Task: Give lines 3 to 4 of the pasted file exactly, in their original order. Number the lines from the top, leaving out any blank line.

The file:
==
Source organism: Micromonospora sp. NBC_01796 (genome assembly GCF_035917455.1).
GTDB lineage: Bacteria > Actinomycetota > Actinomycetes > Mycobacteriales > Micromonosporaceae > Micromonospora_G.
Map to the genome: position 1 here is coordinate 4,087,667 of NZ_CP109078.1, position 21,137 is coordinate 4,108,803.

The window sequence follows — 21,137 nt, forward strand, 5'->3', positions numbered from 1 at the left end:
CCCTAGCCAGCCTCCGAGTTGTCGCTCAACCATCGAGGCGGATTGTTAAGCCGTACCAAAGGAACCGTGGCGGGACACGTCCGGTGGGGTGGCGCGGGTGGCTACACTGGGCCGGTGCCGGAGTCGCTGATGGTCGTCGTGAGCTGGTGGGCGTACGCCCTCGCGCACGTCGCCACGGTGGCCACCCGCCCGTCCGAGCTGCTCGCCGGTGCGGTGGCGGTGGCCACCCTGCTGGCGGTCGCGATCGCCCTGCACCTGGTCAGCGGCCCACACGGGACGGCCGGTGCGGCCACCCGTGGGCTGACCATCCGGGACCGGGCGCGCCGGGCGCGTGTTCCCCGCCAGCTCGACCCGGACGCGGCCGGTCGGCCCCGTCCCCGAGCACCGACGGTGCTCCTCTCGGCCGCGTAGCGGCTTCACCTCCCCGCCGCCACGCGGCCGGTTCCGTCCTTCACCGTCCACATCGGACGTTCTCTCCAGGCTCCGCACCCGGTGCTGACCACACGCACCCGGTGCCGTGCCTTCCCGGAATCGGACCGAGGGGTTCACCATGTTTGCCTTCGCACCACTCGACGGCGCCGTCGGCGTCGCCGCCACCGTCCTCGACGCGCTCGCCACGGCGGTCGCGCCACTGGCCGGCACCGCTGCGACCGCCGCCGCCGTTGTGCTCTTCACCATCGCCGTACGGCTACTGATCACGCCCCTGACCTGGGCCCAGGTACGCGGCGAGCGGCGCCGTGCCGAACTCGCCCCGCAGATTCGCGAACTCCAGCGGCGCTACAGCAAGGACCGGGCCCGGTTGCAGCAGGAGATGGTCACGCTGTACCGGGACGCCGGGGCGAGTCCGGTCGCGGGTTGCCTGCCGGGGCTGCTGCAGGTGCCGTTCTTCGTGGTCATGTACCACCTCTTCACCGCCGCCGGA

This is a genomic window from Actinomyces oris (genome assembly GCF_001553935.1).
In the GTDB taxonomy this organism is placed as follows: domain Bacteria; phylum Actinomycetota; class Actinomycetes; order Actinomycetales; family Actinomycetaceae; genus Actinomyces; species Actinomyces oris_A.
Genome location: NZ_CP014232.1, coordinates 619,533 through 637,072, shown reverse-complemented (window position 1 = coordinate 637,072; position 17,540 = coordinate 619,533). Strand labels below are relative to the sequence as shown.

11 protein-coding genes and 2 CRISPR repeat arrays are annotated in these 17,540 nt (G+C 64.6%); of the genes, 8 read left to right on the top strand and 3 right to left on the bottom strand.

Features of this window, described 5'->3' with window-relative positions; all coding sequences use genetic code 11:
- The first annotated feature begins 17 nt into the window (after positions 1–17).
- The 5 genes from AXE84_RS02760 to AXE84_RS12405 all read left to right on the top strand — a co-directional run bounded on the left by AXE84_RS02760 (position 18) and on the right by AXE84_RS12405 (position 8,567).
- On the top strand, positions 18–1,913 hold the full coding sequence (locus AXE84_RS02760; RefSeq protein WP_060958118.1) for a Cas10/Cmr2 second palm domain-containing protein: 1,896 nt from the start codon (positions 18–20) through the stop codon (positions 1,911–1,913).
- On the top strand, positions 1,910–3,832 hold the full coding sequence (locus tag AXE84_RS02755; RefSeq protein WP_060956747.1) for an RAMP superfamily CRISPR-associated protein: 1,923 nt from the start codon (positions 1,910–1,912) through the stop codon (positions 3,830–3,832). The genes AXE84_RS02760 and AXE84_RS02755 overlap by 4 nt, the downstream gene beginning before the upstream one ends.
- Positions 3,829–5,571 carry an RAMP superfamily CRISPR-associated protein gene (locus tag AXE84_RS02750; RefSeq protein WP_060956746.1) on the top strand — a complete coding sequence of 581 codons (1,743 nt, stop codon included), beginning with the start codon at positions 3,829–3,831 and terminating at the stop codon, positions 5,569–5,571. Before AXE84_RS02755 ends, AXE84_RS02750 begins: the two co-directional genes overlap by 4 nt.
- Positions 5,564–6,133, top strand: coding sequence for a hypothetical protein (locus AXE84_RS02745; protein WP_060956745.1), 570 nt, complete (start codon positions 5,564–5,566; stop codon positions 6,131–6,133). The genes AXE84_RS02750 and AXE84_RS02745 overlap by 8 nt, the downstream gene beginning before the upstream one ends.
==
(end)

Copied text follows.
Map to the genome: position 1 here is coordinate 4,087,667 of NZ_CP109078.1, position 21,137 is coordinate 4,108,803.

The window sequence follows — 21,137 nt, forward strand, 5'->3', positions numbered from 1 at the left end: